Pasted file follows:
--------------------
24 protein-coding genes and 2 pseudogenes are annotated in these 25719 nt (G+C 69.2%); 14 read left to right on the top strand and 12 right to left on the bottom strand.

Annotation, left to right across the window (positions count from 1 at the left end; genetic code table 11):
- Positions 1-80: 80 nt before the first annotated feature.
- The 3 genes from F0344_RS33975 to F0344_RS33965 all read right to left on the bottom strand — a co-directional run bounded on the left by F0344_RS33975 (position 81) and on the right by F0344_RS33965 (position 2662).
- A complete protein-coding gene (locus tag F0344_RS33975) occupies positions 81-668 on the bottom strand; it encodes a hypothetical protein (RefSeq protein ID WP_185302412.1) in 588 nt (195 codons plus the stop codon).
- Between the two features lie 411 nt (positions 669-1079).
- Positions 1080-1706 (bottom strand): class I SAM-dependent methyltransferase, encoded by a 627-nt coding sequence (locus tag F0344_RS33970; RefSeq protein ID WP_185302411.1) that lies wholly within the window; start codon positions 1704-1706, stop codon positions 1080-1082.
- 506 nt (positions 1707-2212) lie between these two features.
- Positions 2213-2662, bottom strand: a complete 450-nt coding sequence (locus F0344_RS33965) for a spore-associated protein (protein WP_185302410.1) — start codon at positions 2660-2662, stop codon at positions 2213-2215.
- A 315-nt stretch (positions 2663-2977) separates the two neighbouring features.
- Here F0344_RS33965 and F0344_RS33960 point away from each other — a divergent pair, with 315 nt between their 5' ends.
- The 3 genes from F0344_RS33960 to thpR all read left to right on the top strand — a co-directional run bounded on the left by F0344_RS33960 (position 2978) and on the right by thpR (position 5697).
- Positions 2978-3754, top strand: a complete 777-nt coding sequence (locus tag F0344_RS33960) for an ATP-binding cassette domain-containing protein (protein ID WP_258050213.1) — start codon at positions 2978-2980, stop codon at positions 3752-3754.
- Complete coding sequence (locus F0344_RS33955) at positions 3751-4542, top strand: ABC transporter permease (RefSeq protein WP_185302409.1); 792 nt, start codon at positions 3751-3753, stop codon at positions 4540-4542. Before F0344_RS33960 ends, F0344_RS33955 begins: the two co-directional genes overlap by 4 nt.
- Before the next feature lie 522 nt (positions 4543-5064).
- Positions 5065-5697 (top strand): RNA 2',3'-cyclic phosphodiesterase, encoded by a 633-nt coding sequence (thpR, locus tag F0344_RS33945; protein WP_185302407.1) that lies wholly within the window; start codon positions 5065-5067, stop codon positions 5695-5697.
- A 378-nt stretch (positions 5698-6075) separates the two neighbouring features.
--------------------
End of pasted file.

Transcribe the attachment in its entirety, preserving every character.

24 protein-coding genes and 2 pseudogenes are annotated in these 25719 nt (G+C 69.2%); 14 read left to right on the top strand and 12 right to left on the bottom strand.

Annotation, left to right across the window (positions count from 1 at the left end; genetic code table 11):
- Positions 1-80: 80 nt before the first annotated feature.
- The 3 genes from F0344_RS33975 to F0344_RS33965 all read right to left on the bottom strand — a co-directional run bounded on the left by F0344_RS33975 (position 81) and on the right by F0344_RS33965 (position 2662).
- A complete protein-coding gene (locus tag F0344_RS33975) occupies positions 81-668 on the bottom strand; it encodes a hypothetical protein (RefSeq protein ID WP_185302412.1) in 588 nt (195 codons plus the stop codon).
- Between the two features lie 411 nt (positions 669-1079).
- Positions 1080-1706 (bottom strand): class I SAM-dependent methyltransferase, encoded by a 627-nt coding sequence (locus tag F0344_RS33970; RefSeq protein ID WP_185302411.1) that lies wholly within the window; start codon positions 1704-1706, stop codon positions 1080-1082.
- 506 nt (positions 1707-2212) lie between these two features.
- Positions 2213-2662, bottom strand: a complete 450-nt coding sequence (locus F0344_RS33965) for a spore-associated protein (protein WP_185302410.1) — start codon at positions 2660-2662, stop codon at positions 2213-2215.
- A 315-nt stretch (positions 2663-2977) separates the two neighbouring features.
- Here F0344_RS33965 and F0344_RS33960 point away from each other — a divergent pair, with 315 nt between their 5' ends.
- The 3 genes from F0344_RS33960 to thpR all read left to right on the top strand — a co-directional run bounded on the left by F0344_RS33960 (position 2978) and on the right by thpR (position 5697).
- Positions 2978-3754, top strand: a complete 777-nt coding sequence (locus tag F0344_RS33960) for an ATP-binding cassette domain-containing protein (protein ID WP_258050213.1) — start codon at positions 2978-2980, stop codon at positions 3752-3754.
- Complete coding sequence (locus F0344_RS33955) at positions 3751-4542, top strand: ABC transporter permease (RefSeq protein WP_185302409.1); 792 nt, start codon at positions 3751-3753, stop codon at positions 4540-4542. Before F0344_RS33960 ends, F0344_RS33955 begins: the two co-directional genes overlap by 4 nt.
- Before the next feature lie 522 nt (positions 4543-5064).
- Positions 5065-5697 (top strand): RNA 2',3'-cyclic phosphodiesterase, encoded by a 633-nt coding sequence (thpR, locus tag F0344_RS33945; protein WP_185302407.1) that lies wholly within the window; start codon positions 5065-5067, stop codon positions 5695-5697.
- A 378-nt stretch (positions 5698-6075) separates the two neighbouring features.